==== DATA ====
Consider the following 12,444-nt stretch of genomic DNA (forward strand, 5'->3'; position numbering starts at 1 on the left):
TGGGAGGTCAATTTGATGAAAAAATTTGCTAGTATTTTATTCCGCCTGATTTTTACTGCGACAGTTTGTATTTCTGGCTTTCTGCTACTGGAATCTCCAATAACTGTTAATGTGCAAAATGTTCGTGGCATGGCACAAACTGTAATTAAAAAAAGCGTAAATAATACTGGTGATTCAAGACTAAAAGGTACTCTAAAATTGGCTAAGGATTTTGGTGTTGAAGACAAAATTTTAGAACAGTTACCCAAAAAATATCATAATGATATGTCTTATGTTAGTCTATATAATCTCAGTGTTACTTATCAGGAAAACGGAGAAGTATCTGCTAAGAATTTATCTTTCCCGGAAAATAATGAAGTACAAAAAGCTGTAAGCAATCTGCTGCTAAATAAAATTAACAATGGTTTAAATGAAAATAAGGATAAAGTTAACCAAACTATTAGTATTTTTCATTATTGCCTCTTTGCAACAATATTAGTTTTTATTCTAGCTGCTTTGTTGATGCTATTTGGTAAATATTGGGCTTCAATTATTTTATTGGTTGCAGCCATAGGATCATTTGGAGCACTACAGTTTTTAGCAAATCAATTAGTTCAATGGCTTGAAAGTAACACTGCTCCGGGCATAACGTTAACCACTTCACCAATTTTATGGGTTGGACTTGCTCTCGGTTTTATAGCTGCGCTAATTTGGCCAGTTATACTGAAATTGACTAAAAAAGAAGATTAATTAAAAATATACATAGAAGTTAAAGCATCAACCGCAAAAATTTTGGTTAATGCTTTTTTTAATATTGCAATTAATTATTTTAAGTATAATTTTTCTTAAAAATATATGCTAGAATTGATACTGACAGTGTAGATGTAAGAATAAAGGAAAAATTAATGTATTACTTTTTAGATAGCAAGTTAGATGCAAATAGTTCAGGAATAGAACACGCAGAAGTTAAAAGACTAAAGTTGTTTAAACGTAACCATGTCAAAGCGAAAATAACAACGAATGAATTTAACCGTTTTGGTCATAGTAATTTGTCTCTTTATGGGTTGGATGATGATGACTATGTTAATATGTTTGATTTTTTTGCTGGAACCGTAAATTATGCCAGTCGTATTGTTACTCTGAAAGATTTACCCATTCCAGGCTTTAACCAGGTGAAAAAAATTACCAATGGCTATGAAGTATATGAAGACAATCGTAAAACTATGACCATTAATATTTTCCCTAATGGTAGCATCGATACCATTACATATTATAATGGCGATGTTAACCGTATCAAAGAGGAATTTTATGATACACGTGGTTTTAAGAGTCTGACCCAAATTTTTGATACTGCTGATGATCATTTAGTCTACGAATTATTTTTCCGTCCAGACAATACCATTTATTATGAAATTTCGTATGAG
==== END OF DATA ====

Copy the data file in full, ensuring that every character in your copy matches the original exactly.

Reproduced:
Consider the following 12,444-nt stretch of genomic DNA (forward strand, 5'->3'; position numbering starts at 1 on the left):
TGGGAGGTCAATTTGATGAAAAAATTTGCTAGTATTTTATTCCGCCTGATTTTTACTGCGACAGTTTGTATTTCTGGCTTTCTGCTACTGGAATCTCCAATAACTGTTAATGTGCAAAATGTTCGTGGCATGGCACAAACTGTAATTAAAAAAAGCGTAAATAATACTGGTGATTCAAGACTAAAAGGTACTCTAAAATTGGCTAAGGATTTTGGTGTTGAAGACAAAATTTTAGAACAGTTACCCAAAAAATATCATAATGATATGTCTTATGTTAGTCTATATAATCTCAGTGTTACTTATCAGGAAAACGGAGAAGTATCTGCTAAGAATTTATCTTTCCCGGAAAATAATGAAGTACAAAAAGCTGTAAGCAATCTGCTGCTAAATAAAATTAACAATGGTTTAAATGAAAATAAGGATAAAGTTAACCAAACTATTAGTATTTTTCATTATTGCCTCTTTGCAACAATATTAGTTTTTATTCTAGCTGCTTTGTTGATGCTATTTGGTAAATATTGGGCTTCAATTATTTTATTGGTTGCAGCCATAGGATCATTTGGAGCACTACAGTTTTTAGCAAATCAATTAGTTCAATGGCTTGAAAGTAACACTGCTCCGGGCATAACGTTAACCACTTCACCAATTTTATGGGTTGGACTTGCTCTCGGTTTTATAGCTGCGCTAATTTGGCCAGTTATACTGAAATTGACTAAAAAAGAAGATTAATTAAAAATATACATAGAAGTTAAAGCATCAACCGCAAAAATTTTGGTTAATGCTTTTTTTAATATTGCAATTAATTATTTTAAGTATAATTTTTCTTAAAAATATATGCTAGAATTGATACTGACAGTGTAGATGTAAGAATAAAGGAAAAATTAATGTATTACTTTTTAGATAGCAAGTTAGATGCAAATAGTTCAGGAATAGAACACGCAGAAGTTAAAAGACTAAAGTTGTTTAAACGTAACCATGTCAAAGCGAAAATAACAACGAATGAATTTAACCGTTTTGGTCATAGTAATTTGTCTCTTTATGGGTTGGATGATGATGACTATGTTAATATGTTTGATTTTTTTGCTGGAACCGTAAATTATGCCAGTCGTATTGTTACTCTGAAAGATTTACCCATTCCAGGCTTTAACCAGGTGAAAAAAATTACCAATGGCTATGAAGTATATGAAGACAATCGTAAAACTATGACCATTAATATTTTCCCTAATGGTAGCATCGATACCATTACATATTATAATGGCGATGTTAACCGTATCAAAGAGGAATTTTATGATACACGTGGTTTTAAGAGTCTGACCCAAATTTTTGATACTGCTGATGATCATTTAGTCTACGAATTATTTTTCCGTCCAGACAATACCATTTATTATGAAATTTCGTATGAG